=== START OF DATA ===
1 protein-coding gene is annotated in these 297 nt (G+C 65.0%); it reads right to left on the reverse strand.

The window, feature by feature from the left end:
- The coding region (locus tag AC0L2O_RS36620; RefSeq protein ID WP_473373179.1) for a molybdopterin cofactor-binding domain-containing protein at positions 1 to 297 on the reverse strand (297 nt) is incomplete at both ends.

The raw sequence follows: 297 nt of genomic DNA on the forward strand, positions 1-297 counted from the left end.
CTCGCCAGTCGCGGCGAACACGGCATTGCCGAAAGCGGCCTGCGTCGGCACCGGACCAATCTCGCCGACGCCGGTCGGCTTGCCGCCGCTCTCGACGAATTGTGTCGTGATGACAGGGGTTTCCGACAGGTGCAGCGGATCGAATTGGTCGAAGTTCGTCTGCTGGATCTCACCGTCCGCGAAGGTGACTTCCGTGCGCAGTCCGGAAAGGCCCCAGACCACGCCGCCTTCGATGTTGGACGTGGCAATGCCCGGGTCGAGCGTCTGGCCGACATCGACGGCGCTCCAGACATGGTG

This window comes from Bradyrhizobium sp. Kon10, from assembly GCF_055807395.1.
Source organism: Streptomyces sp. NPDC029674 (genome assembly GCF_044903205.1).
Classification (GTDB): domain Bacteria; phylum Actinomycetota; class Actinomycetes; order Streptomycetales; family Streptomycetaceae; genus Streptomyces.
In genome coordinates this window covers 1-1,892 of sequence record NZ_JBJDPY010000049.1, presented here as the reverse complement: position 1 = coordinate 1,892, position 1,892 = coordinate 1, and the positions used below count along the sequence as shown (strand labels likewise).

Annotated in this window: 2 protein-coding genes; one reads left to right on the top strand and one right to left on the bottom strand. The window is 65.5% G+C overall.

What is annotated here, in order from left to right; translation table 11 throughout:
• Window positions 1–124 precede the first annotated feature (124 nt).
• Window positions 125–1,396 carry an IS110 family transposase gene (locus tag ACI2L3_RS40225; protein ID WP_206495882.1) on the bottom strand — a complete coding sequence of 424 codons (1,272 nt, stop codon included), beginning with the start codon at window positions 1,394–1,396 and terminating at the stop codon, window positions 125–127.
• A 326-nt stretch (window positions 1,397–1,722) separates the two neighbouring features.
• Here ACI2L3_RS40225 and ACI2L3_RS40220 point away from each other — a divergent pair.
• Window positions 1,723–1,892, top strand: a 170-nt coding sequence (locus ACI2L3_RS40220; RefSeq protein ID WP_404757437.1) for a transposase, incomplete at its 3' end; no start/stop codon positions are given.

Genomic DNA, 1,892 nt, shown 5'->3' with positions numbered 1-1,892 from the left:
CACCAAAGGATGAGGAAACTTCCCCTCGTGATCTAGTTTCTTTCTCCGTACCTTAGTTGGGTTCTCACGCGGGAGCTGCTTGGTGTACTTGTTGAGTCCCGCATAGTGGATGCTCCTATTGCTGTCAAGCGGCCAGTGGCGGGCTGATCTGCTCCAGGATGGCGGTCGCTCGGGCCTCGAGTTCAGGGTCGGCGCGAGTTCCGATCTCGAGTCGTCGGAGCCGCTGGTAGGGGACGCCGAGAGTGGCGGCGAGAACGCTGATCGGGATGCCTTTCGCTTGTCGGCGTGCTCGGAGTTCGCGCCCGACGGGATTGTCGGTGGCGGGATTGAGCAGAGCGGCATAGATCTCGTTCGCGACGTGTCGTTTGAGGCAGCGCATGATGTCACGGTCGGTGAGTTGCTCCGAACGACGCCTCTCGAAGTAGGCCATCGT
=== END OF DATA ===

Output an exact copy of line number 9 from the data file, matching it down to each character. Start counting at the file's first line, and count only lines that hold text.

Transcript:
In genome coordinates this window covers 1-1,892 of sequence record NZ_JBJDPY010000049.1, presented here as the reverse complement: position 1 = coordinate 1,892, position 1,892 = coordinate 1, and the positions used below count along the sequence as shown (strand labels likewise).